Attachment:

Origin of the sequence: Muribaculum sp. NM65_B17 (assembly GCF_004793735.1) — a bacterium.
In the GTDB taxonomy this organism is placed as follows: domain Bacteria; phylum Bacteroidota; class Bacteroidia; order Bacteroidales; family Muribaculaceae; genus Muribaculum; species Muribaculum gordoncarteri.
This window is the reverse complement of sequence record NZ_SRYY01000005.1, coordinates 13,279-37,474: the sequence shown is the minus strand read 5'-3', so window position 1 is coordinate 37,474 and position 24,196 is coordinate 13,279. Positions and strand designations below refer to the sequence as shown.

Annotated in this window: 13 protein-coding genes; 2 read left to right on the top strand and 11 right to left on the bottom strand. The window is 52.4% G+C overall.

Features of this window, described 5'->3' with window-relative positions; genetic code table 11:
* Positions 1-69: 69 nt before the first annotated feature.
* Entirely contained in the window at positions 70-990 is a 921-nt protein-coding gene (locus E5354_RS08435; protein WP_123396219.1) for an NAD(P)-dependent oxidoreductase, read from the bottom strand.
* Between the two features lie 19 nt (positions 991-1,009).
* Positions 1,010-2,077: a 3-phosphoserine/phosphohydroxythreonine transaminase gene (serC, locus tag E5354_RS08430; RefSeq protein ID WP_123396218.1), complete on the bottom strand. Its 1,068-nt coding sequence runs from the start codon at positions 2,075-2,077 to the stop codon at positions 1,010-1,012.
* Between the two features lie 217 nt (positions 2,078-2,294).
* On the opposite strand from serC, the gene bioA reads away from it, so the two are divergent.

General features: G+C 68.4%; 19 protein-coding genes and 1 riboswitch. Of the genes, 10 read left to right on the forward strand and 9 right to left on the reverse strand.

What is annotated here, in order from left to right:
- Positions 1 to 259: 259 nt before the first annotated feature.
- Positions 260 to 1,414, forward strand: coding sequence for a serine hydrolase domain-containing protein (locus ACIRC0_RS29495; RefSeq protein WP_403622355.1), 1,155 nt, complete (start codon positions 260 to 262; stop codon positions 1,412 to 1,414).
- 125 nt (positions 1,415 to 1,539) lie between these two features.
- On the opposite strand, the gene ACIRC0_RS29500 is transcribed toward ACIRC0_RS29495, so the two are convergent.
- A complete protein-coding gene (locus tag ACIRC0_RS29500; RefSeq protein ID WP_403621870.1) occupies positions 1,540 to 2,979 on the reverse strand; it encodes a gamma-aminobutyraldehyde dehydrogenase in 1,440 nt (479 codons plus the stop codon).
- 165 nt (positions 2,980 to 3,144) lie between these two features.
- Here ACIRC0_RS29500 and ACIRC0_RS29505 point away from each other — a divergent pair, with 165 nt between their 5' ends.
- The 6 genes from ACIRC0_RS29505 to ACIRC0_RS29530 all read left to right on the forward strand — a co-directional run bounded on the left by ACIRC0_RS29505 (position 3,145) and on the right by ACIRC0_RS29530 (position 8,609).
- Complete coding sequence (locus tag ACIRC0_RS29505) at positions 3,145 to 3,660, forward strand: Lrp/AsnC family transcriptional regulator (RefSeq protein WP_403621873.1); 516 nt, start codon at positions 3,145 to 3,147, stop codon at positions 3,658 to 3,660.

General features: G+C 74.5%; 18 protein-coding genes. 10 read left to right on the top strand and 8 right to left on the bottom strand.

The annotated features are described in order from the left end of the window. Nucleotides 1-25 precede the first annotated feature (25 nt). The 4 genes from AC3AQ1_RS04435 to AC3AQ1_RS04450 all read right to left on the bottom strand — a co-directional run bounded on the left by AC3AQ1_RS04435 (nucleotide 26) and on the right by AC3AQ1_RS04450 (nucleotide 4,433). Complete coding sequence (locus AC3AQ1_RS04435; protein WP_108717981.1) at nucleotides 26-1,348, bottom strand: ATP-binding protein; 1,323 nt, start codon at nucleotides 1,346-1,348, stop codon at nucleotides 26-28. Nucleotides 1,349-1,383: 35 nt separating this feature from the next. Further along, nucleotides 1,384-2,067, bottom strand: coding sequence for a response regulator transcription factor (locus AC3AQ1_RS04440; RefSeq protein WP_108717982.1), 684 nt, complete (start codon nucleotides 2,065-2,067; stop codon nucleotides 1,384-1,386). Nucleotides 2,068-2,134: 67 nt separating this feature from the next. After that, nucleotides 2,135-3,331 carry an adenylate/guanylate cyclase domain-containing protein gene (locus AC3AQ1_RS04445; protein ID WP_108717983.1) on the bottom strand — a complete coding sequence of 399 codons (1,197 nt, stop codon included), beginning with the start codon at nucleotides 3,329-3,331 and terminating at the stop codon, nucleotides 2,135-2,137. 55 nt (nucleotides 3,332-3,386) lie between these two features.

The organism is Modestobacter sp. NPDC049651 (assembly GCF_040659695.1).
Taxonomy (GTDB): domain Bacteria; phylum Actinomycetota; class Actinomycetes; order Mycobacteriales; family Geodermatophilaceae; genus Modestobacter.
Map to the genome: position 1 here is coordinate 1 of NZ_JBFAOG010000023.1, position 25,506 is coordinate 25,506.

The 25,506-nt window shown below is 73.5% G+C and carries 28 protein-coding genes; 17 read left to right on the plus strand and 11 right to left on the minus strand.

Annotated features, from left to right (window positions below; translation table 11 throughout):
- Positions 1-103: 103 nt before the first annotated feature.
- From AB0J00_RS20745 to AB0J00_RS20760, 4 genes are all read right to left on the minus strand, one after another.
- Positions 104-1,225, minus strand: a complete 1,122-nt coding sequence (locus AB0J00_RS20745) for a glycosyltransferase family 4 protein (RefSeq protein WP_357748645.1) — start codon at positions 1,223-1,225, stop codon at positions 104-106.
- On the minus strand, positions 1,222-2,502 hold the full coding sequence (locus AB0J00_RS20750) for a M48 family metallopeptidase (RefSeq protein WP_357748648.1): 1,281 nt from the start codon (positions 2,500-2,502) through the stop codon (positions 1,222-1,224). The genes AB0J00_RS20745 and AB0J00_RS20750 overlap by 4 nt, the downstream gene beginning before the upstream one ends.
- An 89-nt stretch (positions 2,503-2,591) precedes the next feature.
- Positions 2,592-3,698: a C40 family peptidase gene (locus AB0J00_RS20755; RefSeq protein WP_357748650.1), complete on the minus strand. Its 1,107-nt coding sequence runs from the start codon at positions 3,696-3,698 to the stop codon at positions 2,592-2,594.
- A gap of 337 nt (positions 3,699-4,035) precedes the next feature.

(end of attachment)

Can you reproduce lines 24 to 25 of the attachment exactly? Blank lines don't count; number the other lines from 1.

The annotated features are described in order from the left end of the window. Nucleotides 1-25 precede the first annotated feature (25 nt). The 4 genes from AC3AQ1_RS04435 to AC3AQ1_RS04450 all read right to left on the bottom strand — a co-directional run bounded on the left by AC3AQ1_RS04435 (nucleotide 26) and on the right by AC3AQ1_RS04450 (nucleotide 4,433). Complete coding sequence (locus AC3AQ1_RS04435; protein WP_108717981.1) at nucleotides 26-1,348, bottom strand: ATP-binding protein; 1,323 nt, start codon at nucleotides 1,346-1,348, stop codon at nucleotides 26-28. Nucleotides 1,349-1,383: 35 nt separating this feature from the next. Further along, nucleotides 1,384-2,067, bottom strand: coding sequence for a response regulator transcription factor (locus AC3AQ1_RS04440; RefSeq protein WP_108717982.1), 684 nt, complete (start codon nucleotides 2,065-2,067; stop codon nucleotides 1,384-1,386). Nucleotides 2,068-2,134: 67 nt separating this feature from the next. After that, nucleotides 2,135-3,331 carry an adenylate/guanylate cyclase domain-containing protein gene (locus AC3AQ1_RS04445; protein ID WP_108717983.1) on the bottom strand — a complete coding sequence of 399 codons (1,197 nt, stop codon included), beginning with the start codon at nucleotides 3,329-3,331 and terminating at the stop codon, nucleotides 2,135-2,137. 55 nt (nucleotides 3,332-3,386) lie between these two features.

The organism is Modestobacter sp. NPDC049651 (assembly GCF_040659695.1).